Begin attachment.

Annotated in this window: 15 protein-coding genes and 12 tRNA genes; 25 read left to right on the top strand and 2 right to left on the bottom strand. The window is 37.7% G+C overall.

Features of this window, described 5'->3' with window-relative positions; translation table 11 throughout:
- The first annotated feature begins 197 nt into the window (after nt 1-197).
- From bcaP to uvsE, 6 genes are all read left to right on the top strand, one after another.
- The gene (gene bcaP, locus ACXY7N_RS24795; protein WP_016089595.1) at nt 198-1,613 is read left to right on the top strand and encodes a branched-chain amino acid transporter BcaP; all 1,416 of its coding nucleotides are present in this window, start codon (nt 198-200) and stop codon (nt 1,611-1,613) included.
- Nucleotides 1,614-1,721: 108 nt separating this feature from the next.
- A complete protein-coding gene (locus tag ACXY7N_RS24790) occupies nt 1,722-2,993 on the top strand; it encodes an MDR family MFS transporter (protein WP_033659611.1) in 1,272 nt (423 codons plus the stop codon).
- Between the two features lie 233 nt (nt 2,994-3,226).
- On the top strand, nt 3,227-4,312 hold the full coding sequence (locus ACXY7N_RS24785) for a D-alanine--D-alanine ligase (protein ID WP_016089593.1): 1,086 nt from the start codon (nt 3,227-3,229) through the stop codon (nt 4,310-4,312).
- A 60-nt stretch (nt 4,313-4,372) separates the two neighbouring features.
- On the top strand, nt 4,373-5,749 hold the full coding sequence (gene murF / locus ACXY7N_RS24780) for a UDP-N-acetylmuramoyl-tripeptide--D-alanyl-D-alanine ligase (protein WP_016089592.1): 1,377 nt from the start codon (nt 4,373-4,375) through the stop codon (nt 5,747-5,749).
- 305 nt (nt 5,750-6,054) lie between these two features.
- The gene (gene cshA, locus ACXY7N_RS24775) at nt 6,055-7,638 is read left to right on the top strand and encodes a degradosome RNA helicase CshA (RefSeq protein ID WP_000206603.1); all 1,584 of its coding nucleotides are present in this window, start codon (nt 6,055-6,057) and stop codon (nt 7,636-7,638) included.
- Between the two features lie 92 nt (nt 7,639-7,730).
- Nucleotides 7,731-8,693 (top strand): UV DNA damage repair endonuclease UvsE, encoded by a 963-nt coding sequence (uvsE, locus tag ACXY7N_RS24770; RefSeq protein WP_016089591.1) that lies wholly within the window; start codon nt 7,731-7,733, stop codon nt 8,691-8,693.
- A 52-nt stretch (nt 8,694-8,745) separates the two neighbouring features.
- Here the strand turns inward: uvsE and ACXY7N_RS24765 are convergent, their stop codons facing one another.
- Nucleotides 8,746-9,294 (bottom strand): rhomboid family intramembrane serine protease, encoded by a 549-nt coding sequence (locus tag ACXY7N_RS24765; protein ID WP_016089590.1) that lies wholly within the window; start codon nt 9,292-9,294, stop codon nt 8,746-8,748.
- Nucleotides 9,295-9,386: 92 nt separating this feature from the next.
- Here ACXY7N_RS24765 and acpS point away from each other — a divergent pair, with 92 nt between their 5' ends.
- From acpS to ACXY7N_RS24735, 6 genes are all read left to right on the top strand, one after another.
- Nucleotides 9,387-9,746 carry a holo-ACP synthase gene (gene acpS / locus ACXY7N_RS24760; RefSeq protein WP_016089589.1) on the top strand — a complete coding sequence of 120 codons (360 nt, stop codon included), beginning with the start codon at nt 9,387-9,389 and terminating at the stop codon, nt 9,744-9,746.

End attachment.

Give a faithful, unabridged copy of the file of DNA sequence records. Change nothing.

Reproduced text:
Annotated in this window: 15 protein-coding genes and 12 tRNA genes; 25 read left to right on the top strand and 2 right to left on the bottom strand. The window is 37.7% G+C overall.

Features of this window, described 5'->3' with window-relative positions; translation table 11 throughout:
- The first annotated feature begins 197 nt into the window (after nt 1-197).
- From bcaP to uvsE, 6 genes are all read left to right on the top strand, one after another.
- The gene (gene bcaP, locus ACXY7N_RS24795; protein WP_016089595.1) at nt 198-1,613 is read left to right on the top strand and encodes a branched-chain amino acid transporter BcaP; all 1,416 of its coding nucleotides are present in this window, start codon (nt 198-200) and stop codon (nt 1,611-1,613) included.
- Nucleotides 1,614-1,721: 108 nt separating this feature from the next.
- A complete protein-coding gene (locus tag ACXY7N_RS24790) occupies nt 1,722-2,993 on the top strand; it encodes an MDR family MFS transporter (protein WP_033659611.1) in 1,272 nt (423 codons plus the stop codon).
- Between the two features lie 233 nt (nt 2,994-3,226).
- On the top strand, nt 3,227-4,312 hold the full coding sequence (locus ACXY7N_RS24785) for a D-alanine--D-alanine ligase (protein ID WP_016089593.1): 1,086 nt from the start codon (nt 3,227-3,229) through the stop codon (nt 4,310-4,312).
- A 60-nt stretch (nt 4,313-4,372) separates the two neighbouring features.
- On the top strand, nt 4,373-5,749 hold the full coding sequence (gene murF / locus ACXY7N_RS24780) for a UDP-N-acetylmuramoyl-tripeptide--D-alanyl-D-alanine ligase (protein WP_016089592.1): 1,377 nt from the start codon (nt 4,373-4,375) through the stop codon (nt 5,747-5,749).
- 305 nt (nt 5,750-6,054) lie between these two features.
- The gene (gene cshA, locus ACXY7N_RS24775) at nt 6,055-7,638 is read left to right on the top strand and encodes a degradosome RNA helicase CshA (RefSeq protein ID WP_000206603.1); all 1,584 of its coding nucleotides are present in this window, start codon (nt 6,055-6,057) and stop codon (nt 7,636-7,638) included.
- Between the two features lie 92 nt (nt 7,639-7,730).
- Nucleotides 7,731-8,693 (top strand): UV DNA damage repair endonuclease UvsE, encoded by a 963-nt coding sequence (uvsE, locus tag ACXY7N_RS24770; RefSeq protein WP_016089591.1) that lies wholly within the window; start codon nt 7,731-7,733, stop codon nt 8,691-8,693.
- A 52-nt stretch (nt 8,694-8,745) separates the two neighbouring features.
- Here the strand turns inward: uvsE and ACXY7N_RS24765 are convergent, their stop codons facing one another.
- Nucleotides 8,746-9,294 (bottom strand): rhomboid family intramembrane serine protease, encoded by a 549-nt coding sequence (locus tag ACXY7N_RS24765; protein ID WP_016089590.1) that lies wholly within the window; start codon nt 9,292-9,294, stop codon nt 8,746-8,748.
- Nucleotides 9,295-9,386: 92 nt separating this feature from the next.
- Here ACXY7N_RS24765 and acpS point away from each other — a divergent pair, with 92 nt between their 5' ends.
- From acpS to ACXY7N_RS24735, 6 genes are all read left to right on the top strand, one after another.
- Nucleotides 9,387-9,746 carry a holo-ACP synthase gene (gene acpS / locus ACXY7N_RS24760; RefSeq protein WP_016089589.1) on the top strand — a complete coding sequence of 120 codons (360 nt, stop codon included), beginning with the start codon at nt 9,387-9,389 and terminating at the stop codon, nt 9,744-9,746.